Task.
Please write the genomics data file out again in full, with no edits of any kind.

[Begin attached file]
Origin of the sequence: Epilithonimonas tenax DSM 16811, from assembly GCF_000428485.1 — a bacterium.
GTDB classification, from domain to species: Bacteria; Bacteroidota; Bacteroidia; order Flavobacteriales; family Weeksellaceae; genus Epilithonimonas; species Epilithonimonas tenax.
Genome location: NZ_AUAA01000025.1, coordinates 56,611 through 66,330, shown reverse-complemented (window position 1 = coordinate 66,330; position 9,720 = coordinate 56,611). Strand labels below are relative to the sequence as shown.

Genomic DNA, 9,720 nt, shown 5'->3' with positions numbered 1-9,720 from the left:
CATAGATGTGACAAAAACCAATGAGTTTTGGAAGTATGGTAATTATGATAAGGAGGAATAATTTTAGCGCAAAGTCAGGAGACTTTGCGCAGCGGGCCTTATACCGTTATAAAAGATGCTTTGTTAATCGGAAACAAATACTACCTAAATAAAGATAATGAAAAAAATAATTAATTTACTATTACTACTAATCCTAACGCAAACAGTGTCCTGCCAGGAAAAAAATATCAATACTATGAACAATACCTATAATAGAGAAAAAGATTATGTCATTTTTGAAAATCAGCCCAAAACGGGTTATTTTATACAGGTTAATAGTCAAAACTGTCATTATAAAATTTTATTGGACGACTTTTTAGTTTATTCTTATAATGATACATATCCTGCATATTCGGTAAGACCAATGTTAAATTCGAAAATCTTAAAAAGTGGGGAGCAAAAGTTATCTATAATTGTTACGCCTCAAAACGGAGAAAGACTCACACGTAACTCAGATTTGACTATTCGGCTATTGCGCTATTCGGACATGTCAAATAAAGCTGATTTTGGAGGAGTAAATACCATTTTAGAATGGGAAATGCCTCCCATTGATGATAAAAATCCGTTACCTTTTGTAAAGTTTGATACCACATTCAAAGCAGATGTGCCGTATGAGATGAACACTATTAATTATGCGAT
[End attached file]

Origin of the sequence: Epilithonimonas tenax DSM 16811, from assembly GCF_000428485.1 — a bacterium.
GTDB classification, from domain to species: Bacteria; Bacteroidota; Bacteroidia; order Flavobacteriales; family Weeksellaceae; genus Epilithonimonas; species Epilithonimonas tenax.
Genome location: NZ_AUAA01000025.1, coordinates 56,611 through 66,330, shown reverse-complemented (window position 1 = coordinate 66,330; position 9,720 = coordinate 56,611). Strand labels below are relative to the sequence as shown.

Genomic DNA, 9,720 nt, shown 5'->3' with positions numbered 1-9,720 from the left:
CATAGATGTGACAAAAACCAATGAGTTTTGGAAGTATGGTAATTATGATAAGGAGGAATAATTTTAGCGCAAAGTCAGGAGACTTTGCGCAGCGGGCCTTATACCGTTATAAAAGATGCTTTGTTAATCGGAAACAAATACTACCTAAATAAAGATAATGAAAAAAATAATTAATTTACTATTACTACTAATCCTAACGCAAACAGTGTCCTGCCAGGAAAAAAATATCAATACTATGAACAATACCTATAATAGAGAAAAAGATTATGTCATTTTTGAAAATCAGCCCAAAACGGGTTATTTTATACAGGTTAATAGTCAAAACTGTCATTATAAAATTTTATTGGACGACTTTTTAGTTTATTCTTATAATGATACATATCCTGCATATTCGGTAAGACCAATGTTAAATTCGAAAATCTTAAAAAGTGGGGAGCAAAAGTTATCTATAATTGTTACGCCTCAAAACGGAGAAAGACTCACACGTAACTCAGATTTGACTATTCGGCTATTGCGCTATTCGGACATGTCAAATAAAGCTGATTTTGGAGGAGTAAATACCATTTTAGAATGGGAAATGCCTCCCATTGATGATAAAAATCCGTTACCTTTTGTAAAGTTTGATACCACATTCAAAGCAGATGTGCCGTATGAGATGAACACTATTAATTATGCGAT